An American Express unit, Eclipse Advisors, found late last year that corporate travel departments are paying the lowest average airfares since 1999 as low-cost carriers shape pricing across the US industry. Average domestic fares were $217, compared with $243 in 1999, when Amex began taking the measurements. So 2005 will still be grim for the US majors, with any chance at breaking even postponed until 2006. UBS analyst Robert Ashcroft thinks that it will not be until 2007 before the industry has its next prospects of decent earnings.

Despite fuel costs, Europe's majors and low-cost players easyJet and Ryanair were profitable last year. The main exception was loss-making Alitalia. Avery of JP Morgan expects even better results for this year and next. But analysts are nervous about the possibility of economic slowdown. "Network airlines are very sensitive to the rate of economic growth," says Avery. Any slowdown will put today's forecasts, which are based on gentle economic growth, at risk. "Everyone is expecting a slowdown in economic growth," says IATA's Pearce, with US interest rates rising and the economy there slowing. China has also shown signs of overheating, he notes.

There is also a live debate over what effect a slowdown will have on the transatlantic market, says Andrew Lobbenberg, an airline analyst for ABN Amro in London. US carriers have announced capacity rises of 15% on transatlantic routes for the coming summer. "If the economy slows down, excess capacity from the US carriers will really dent hopes on the North Atlantic."

Such uncertainty is unfamiliar to Asia-Pacific carriers. After a SARS affected 2003, most bounced back last year and are expected to perform well once again in 2005. "After a year of strong economic growth, prospects for 2005 appear to be reasonably good," the Association of Asia Pacific Airlines said at its recent meeting of member airlines in Taipei. Demand for Asian air travel has not fallen as a result of the introduction of fuel surcharges, while cargo demand also remains healthy as economic conditions remain good overall.

Asian pressure points

However, Auckland-based airline analyst with UBS, Timothy Ross, expects slower traffic growth for Asian airlines in 2005, although the region's carriers will continue to outperform their US or European counterparts. One specific concern is the amount of passenger capacity coming into Asia from airlines outside the region looking to focus on this higher-growth area. He says pressure on load factors is already being seen.

Additional capacity will also come from low-cost airlines, which will become bigger players in 2005. The emerging low-cost market "grabbed headlines" in 2004, says Ross, "but in reality there was very little to be seen on the airport tarmacs" in the region.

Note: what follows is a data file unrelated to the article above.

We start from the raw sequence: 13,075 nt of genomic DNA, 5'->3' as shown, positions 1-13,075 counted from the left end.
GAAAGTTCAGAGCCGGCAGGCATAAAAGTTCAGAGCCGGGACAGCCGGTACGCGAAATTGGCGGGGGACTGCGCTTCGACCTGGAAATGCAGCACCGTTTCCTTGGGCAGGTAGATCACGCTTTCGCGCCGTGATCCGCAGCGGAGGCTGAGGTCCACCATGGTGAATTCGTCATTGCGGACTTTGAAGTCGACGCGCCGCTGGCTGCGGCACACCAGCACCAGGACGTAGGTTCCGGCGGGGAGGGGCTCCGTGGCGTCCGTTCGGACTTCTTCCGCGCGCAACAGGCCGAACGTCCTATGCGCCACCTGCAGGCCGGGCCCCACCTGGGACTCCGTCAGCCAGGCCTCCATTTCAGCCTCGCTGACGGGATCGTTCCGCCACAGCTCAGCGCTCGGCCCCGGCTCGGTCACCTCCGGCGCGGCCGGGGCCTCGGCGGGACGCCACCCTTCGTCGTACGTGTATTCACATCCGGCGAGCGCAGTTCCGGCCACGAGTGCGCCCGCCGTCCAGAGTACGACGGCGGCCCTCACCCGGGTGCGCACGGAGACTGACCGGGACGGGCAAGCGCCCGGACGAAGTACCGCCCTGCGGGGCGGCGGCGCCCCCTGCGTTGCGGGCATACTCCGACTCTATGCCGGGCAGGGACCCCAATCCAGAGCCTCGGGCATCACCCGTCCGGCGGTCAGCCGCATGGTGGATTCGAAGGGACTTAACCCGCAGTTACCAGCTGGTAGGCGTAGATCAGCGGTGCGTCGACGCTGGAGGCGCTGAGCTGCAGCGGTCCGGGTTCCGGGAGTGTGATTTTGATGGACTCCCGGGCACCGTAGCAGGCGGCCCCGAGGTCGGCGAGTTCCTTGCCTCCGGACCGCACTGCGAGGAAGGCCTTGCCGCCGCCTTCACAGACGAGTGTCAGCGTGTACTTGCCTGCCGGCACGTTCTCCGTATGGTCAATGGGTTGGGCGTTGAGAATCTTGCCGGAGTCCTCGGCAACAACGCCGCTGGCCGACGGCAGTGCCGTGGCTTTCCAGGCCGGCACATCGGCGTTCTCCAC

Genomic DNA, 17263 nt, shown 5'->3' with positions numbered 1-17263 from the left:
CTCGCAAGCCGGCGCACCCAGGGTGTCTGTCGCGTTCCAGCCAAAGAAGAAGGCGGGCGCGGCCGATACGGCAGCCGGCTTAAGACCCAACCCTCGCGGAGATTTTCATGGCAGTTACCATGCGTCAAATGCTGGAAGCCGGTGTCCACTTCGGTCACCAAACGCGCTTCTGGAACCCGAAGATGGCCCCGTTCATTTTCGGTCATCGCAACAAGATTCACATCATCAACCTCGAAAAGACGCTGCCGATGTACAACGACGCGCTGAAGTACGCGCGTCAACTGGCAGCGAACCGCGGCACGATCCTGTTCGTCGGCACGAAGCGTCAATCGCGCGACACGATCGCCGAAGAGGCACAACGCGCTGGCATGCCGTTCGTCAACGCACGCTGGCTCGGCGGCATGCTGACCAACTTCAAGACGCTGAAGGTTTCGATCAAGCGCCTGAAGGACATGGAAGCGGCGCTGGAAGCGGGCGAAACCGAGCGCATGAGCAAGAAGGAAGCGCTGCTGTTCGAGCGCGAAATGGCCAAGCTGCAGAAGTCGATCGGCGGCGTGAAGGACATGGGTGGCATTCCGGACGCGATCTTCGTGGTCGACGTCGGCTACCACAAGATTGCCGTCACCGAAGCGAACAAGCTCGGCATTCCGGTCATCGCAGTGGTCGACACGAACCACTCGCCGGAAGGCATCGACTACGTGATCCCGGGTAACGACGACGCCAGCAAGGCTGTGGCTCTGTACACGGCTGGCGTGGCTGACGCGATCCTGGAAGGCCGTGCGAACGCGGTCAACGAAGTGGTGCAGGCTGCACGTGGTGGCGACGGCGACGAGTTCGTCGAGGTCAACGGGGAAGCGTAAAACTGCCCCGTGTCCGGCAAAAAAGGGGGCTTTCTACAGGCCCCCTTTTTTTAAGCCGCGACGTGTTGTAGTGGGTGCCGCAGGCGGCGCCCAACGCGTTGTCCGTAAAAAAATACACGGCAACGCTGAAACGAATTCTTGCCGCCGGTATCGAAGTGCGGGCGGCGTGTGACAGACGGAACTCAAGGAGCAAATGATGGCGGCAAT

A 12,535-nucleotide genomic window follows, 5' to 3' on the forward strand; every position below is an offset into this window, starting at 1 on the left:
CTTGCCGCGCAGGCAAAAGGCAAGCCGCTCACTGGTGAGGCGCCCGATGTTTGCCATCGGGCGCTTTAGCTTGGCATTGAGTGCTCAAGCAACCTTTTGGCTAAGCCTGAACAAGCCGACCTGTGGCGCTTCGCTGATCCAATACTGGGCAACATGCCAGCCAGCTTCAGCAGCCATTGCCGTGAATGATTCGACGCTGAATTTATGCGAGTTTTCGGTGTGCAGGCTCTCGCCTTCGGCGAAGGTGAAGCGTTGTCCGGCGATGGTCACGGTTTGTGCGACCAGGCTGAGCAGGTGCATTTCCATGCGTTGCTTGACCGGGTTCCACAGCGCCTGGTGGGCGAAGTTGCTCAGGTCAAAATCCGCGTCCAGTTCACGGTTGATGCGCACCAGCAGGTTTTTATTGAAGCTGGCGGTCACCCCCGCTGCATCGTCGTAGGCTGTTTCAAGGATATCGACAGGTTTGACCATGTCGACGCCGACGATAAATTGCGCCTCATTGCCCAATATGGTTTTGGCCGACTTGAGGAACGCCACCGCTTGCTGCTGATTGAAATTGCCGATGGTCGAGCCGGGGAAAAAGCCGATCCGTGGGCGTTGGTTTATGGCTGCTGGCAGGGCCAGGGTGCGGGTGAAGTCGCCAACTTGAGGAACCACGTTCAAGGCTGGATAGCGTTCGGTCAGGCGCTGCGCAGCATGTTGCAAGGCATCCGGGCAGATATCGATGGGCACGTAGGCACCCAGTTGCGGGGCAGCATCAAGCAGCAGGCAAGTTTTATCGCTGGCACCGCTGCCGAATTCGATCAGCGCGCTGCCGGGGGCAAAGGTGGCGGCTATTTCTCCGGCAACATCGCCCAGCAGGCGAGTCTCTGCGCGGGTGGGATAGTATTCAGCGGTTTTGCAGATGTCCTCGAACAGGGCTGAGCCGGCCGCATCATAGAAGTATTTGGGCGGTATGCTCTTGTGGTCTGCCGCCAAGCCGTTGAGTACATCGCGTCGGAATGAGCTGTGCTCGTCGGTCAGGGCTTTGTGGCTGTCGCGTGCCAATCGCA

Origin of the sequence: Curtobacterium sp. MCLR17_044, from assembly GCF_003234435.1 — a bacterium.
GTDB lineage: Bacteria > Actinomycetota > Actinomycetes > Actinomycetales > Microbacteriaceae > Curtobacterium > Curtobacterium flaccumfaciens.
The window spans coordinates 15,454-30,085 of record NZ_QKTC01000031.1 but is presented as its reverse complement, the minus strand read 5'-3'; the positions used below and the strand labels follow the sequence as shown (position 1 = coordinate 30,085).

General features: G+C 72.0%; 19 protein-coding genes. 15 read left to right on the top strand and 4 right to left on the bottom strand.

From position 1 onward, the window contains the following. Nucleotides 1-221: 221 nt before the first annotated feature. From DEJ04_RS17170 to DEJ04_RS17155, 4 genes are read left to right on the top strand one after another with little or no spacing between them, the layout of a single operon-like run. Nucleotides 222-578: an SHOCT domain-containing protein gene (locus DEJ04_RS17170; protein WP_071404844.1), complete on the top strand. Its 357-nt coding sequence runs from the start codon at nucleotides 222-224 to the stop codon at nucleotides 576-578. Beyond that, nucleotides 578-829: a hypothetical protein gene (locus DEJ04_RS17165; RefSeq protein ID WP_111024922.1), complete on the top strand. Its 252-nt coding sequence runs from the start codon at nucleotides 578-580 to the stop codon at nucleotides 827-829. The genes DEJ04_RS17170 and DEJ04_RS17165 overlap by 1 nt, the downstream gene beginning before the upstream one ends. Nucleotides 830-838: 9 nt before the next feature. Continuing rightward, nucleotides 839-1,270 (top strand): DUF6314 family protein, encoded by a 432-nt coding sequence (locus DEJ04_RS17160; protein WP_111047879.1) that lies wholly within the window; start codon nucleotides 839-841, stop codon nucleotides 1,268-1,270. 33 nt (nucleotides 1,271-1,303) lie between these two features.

In some markets that is changing fast. Singapore, for example, is seeing a host of new players. Singapore Airlines says of the year ahead that "escalating fuel prices and greater competition will pose significant challenges for airlines", adding that "competition on regional routes will intensify and yields will come under more pressure as a result".

The weak US dollar will also continue to have some impact, says Ross, as will high fuel prices. While Asian airlines have generally been able to cope with high fuel costs as demand has held up despite the introduction of surcharges, Ross expects that "jet fuel surcharges themselves are unlikely to make it past their first anniversary". If governments do not allow surcharges to remain and airlines are forced to increase ticket prices, he adds, this may result in a drop in demand.

While the outlook remains hazy as far as fuel prices and economic conditions go, carriers need to sustain unwavering efforts at addressing their cost base. "The fundamental issue is how to get high labour costs down," says Chris Tarry of the CTAIRA consultancy. Pearce of IATA agrees: "Carriers are still not structurally there yet."  

ICAO schedule passenger traffic forecast 2004-6

Airline region Ten year traffic RPK billion 1993-2003 2004  Short term growth forecast





RPK bn












Asia/ Pacific
















Middle East








North America








Latin America
















Note: ICAO forecasts released September 2004. RPK=revenue passenger km Latin America inc Caribbean

Source: Airline Business